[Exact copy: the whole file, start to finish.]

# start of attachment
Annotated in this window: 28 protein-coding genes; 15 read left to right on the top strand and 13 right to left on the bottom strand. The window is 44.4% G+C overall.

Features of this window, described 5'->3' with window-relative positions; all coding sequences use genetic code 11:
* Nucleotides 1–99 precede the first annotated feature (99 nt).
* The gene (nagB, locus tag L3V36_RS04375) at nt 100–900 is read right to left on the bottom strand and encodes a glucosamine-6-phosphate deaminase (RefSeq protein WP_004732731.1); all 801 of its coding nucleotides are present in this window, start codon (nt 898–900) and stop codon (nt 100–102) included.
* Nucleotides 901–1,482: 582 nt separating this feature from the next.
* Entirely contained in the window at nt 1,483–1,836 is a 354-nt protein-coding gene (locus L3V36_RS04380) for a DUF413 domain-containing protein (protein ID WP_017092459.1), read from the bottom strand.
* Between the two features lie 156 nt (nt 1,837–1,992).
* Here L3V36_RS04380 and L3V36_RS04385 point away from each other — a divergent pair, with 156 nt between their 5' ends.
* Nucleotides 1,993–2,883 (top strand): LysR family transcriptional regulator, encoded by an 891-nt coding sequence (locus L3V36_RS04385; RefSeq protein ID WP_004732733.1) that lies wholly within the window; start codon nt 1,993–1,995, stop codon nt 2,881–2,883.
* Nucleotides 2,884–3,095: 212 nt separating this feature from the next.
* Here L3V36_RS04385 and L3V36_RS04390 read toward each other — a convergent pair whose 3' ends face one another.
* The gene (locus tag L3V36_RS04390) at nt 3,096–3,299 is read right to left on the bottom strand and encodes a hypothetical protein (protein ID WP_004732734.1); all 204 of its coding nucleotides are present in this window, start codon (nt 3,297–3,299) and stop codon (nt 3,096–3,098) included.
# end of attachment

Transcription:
Annotated in this window: 28 protein-coding genes; 15 read left to right on the top strand and 13 right to left on the bottom strand. The window is 44.4% G+C overall.

Features of this window, described 5'->3' with window-relative positions; all coding sequences use genetic code 11:
* Nucleotides 1–99 precede the first annotated feature (99 nt).
* The gene (nagB, locus tag L3V36_RS04375) at nt 100–900 is read right to left on the bottom strand and encodes a glucosamine-6-phosphate deaminase (RefSeq protein WP_004732731.1); all 801 of its coding nucleotides are present in this window, start codon (nt 898–900) and stop codon (nt 100–102) included.
* Nucleotides 901–1,482: 582 nt separating this feature from the next.
* Entirely contained in the window at nt 1,483–1,836 is a 354-nt protein-coding gene (locus L3V36_RS04380) for a DUF413 domain-containing protein (protein ID WP_017092459.1), read from the bottom strand.
* Between the two features lie 156 nt (nt 1,837–1,992).
* Here L3V36_RS04380 and L3V36_RS04385 point away from each other — a divergent pair, with 156 nt between their 5' ends.
* Nucleotides 1,993–2,883 (top strand): LysR family transcriptional regulator, encoded by an 891-nt coding sequence (locus L3V36_RS04385; RefSeq protein ID WP_004732733.1) that lies wholly within the window; start codon nt 1,993–1,995, stop codon nt 2,881–2,883.
* Nucleotides 2,884–3,095: 212 nt separating this feature from the next.
* Here L3V36_RS04385 and L3V36_RS04390 read toward each other — a convergent pair whose 3' ends face one another.
* The gene (locus tag L3V36_RS04390) at nt 3,096–3,299 is read right to left on the bottom strand and encodes a hypothetical protein (protein ID WP_004732734.1); all 204 of its coding nucleotides are present in this window, start codon (nt 3,297–3,299) and stop codon (nt 3,096–3,098) included.